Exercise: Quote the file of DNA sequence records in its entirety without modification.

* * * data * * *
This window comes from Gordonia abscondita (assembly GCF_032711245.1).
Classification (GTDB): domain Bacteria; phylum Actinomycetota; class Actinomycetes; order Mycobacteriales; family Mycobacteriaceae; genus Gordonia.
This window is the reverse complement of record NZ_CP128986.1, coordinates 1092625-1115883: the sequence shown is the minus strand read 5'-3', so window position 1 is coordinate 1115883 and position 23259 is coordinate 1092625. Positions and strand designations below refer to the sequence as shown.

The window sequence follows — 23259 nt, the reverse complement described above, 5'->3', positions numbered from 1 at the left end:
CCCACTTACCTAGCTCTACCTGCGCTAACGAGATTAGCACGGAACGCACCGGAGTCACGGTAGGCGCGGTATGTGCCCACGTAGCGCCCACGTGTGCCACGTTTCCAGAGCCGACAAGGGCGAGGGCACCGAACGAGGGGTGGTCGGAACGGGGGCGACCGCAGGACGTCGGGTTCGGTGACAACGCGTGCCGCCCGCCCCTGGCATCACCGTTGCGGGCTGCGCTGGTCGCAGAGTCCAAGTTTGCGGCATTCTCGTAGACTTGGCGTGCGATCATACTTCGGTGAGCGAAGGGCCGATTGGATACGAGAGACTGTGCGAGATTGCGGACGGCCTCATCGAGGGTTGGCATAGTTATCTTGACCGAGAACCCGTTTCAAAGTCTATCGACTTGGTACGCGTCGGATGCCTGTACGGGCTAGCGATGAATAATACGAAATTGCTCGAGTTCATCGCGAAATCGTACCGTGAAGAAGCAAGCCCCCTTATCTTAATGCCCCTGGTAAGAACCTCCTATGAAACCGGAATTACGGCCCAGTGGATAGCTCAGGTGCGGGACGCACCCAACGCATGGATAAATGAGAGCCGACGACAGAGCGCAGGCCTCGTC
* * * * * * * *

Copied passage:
This window comes from Gordonia abscondita (assembly GCF_032711245.1).
Classification (GTDB): domain Bacteria; phylum Actinomycetota; class Actinomycetes; order Mycobacteriales; family Mycobacteriaceae; genus Gordonia.
This window is the reverse complement of record NZ_CP128986.1, coordinates 1092625-1115883: the sequence shown is the minus strand read 5'-3', so window position 1 is coordinate 1115883 and position 23259 is coordinate 1092625. Positions and strand designations below refer to the sequence as shown.

The window sequence follows — 23259 nt, the reverse complement described above, 5'->3', positions numbered from 1 at the left end:
CCCACTTACCTAGCTCTACCTGCGCTAACGAGATTAGCACGGAACGCACCGGAGTCACGGTAGGCGCGGTATGTGCCCACGTAGCGCCCACGTGTGCCACGTTTCCAGAGCCGACAAGGGCGAGGGCACCGAACGAGGGGTGGTCGGAACGGGGGCGACCGCAGGACGTCGGGTTCGGTGACAACGCGTGCCGCCCGCCCCTGGCATCACCGTTGCGGGCTGCGCTGGTCGCAGAGTCCAAGTTTGCGGCATTCTCGTAGACTTGGCGTGCGATCATACTTCGGTGAGCGAAGGGCCGATTGGATACGAGAGACTGTGCGAGATTGCGGACGGCCTCATCGAGGGTTGGCATAGTTATCTTGACCGAGAACCCGTTTCAAAGTCTATCGACTTGGTACGCGTCGGATGCCTGTACGGGCTAGCGATGAATAATACGAAATTGCTCGAGTTCATCGCGAAATCGTACCGTGAAGAAGCAAGCCCCCTTATCTTAATGCCCCTGGTAAGAACCTCCTATGAAACCGGAATTACGGCCCAGTGGATAGCTCAGGTGCGGGACGCACCCAACGCATGGATAAATGAGAGCCGACGACAGAGCGCAGGCCTCGTC